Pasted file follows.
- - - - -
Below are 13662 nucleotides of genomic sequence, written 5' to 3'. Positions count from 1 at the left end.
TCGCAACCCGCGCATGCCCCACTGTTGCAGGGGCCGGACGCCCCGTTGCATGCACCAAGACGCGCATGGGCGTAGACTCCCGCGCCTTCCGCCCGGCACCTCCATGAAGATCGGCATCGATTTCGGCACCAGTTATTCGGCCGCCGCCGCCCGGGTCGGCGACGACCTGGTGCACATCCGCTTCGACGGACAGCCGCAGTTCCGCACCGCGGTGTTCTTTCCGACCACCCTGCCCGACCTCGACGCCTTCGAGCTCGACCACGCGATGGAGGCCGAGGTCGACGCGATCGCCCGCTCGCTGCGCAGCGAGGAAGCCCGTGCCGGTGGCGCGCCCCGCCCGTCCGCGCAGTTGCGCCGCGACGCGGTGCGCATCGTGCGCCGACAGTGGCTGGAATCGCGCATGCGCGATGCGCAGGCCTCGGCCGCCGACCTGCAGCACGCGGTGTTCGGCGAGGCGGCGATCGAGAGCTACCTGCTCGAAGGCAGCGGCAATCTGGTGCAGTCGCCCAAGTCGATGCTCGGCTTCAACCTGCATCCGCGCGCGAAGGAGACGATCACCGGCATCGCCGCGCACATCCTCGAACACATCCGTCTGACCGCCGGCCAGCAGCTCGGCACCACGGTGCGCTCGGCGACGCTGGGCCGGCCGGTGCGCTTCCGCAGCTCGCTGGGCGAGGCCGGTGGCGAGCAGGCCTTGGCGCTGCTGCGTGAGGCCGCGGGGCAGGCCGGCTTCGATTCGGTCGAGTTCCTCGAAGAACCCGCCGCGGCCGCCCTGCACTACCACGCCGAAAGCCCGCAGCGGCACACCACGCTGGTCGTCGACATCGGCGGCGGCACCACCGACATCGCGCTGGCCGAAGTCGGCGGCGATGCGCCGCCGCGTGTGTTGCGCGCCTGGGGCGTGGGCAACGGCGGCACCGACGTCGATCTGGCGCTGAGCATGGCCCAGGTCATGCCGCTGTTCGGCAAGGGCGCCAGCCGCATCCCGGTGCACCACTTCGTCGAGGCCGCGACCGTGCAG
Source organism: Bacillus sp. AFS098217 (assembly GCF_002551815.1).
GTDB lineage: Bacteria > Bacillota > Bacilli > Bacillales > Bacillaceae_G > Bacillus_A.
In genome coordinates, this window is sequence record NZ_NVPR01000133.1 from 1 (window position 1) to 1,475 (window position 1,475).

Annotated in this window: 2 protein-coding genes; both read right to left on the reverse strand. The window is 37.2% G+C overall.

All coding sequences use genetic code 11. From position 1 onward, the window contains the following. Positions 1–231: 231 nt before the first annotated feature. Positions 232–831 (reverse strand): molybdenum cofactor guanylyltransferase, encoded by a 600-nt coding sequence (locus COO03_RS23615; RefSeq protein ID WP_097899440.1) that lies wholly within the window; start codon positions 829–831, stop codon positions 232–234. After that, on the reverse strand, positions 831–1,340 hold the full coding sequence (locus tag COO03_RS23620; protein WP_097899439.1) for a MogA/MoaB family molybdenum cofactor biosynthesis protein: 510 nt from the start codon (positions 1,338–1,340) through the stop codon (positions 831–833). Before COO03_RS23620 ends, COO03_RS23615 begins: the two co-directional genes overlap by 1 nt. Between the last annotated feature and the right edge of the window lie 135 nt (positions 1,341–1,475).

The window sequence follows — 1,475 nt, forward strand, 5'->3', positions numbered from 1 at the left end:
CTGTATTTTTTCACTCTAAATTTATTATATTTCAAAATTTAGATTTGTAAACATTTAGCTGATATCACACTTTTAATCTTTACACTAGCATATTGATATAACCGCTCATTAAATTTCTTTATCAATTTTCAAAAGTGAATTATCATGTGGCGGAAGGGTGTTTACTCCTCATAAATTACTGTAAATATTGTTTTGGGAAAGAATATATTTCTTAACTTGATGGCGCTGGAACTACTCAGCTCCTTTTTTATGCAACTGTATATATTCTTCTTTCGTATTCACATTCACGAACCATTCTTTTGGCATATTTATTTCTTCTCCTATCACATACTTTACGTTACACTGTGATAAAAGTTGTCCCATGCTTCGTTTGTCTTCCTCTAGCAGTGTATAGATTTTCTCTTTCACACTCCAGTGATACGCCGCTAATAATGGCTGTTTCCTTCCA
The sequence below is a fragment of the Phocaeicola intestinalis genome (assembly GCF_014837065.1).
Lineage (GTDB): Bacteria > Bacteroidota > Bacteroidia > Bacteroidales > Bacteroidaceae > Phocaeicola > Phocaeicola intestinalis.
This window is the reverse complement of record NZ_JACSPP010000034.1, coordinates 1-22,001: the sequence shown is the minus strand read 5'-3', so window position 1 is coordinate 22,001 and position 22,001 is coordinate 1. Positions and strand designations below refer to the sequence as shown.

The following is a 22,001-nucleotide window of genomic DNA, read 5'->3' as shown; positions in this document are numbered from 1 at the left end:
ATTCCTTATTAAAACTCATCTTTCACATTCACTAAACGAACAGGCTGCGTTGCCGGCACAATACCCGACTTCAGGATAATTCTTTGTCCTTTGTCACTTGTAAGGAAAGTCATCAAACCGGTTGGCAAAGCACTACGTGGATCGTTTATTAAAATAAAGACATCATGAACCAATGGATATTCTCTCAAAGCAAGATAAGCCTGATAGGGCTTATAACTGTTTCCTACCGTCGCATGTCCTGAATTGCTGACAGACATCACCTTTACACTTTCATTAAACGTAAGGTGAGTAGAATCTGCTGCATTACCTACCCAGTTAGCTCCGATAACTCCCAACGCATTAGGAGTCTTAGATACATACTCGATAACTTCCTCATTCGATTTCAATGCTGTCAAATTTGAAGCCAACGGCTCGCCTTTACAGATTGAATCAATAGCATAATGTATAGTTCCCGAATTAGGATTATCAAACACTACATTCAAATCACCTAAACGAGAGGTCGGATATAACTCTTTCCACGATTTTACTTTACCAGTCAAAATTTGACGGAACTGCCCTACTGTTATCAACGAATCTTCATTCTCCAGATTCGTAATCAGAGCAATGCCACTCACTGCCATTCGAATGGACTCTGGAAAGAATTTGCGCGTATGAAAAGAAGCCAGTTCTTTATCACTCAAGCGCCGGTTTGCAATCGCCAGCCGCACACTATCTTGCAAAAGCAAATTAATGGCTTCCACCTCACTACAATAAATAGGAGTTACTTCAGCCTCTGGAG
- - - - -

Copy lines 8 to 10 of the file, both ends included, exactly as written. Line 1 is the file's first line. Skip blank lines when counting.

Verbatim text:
The window sequence follows — 1,475 nt, forward strand, 5'->3', positions numbered from 1 at the left end:
CTGTATTTTTTCACTCTAAATTTATTATATTTCAAAATTTAGATTTGTAAACATTTAGCTGATATCACACTTTTAATCTTTACACTAGCATATTGATATAACCGCTCATTAAATTTCTTTATCAATTTTCAAAAGTGAATTATCATGTGGCGGAAGGGTGTTTACTCCTCATAAATTACTGTAAATATTGTTTTGGGAAAGAATATATTTCTTAACTTGATGGCGCTGGAACTACTCAGCTCCTTTTTTATGCAACTGTATATATTCTTCTTTCGTATTCACATTCACGAACCATTCTTTTGGCATATTTATTTCTTCTCCTATCACATACTTTACGTTACACTGTGATAAAAGTTGTCCCATGCTTCGTTTGTCTTCCTCTAGCAGTGTATAGATTTTCTCTTTCACACTCCAGTGATACGCCGCTAATAATGGCTGTTTCCTTCCA
The sequence below is a fragment of the Phocaeicola intestinalis genome (assembly GCF_014837065.1).